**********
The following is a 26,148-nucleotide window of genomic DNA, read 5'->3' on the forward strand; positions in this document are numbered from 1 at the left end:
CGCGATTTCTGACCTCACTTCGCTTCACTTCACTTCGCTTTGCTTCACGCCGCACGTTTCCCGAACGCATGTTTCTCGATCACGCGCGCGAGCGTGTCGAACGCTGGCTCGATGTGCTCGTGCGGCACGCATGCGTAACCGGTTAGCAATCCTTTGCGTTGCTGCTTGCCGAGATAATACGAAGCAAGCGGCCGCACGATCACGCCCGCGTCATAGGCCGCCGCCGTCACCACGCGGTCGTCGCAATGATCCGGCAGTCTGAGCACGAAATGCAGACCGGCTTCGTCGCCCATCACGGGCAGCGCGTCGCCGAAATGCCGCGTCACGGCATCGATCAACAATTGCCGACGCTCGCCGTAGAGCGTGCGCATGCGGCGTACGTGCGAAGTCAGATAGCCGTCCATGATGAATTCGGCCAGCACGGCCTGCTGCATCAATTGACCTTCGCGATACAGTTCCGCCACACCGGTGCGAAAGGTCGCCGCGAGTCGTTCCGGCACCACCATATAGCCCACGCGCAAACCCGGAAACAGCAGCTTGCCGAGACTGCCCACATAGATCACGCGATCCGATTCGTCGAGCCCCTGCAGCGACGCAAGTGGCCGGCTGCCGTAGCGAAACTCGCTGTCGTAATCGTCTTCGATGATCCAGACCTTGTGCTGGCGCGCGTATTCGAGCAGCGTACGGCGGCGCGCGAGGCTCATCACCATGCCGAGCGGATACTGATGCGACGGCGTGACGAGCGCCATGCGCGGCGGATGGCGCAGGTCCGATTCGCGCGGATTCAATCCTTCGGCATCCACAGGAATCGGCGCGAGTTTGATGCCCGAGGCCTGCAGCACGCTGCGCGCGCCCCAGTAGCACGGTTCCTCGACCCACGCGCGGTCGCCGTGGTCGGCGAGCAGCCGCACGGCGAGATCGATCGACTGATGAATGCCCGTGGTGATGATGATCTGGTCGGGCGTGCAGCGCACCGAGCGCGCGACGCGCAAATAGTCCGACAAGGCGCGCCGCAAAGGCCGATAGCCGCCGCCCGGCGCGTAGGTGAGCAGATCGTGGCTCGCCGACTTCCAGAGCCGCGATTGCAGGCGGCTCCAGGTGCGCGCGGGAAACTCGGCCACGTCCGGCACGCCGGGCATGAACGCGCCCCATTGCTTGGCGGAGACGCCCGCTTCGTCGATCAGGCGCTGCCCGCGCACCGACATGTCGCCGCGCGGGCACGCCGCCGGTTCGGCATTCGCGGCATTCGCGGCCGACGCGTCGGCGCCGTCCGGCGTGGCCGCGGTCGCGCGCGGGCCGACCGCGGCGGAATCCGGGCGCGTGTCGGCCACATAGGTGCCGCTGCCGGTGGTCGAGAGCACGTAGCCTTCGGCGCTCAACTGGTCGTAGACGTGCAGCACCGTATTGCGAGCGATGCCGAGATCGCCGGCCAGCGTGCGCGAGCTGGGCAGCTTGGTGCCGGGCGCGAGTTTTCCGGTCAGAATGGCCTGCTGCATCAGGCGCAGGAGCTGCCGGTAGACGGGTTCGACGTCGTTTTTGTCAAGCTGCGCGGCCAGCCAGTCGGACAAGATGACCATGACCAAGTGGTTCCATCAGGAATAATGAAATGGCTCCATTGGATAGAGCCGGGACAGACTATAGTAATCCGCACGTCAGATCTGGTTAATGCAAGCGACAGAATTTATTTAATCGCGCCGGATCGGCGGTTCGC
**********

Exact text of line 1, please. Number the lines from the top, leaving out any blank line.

The following is a 26,148-nucleotide window of genomic DNA, read 5'->3' on the forward strand; positions in this document are numbered from 1 at the left end: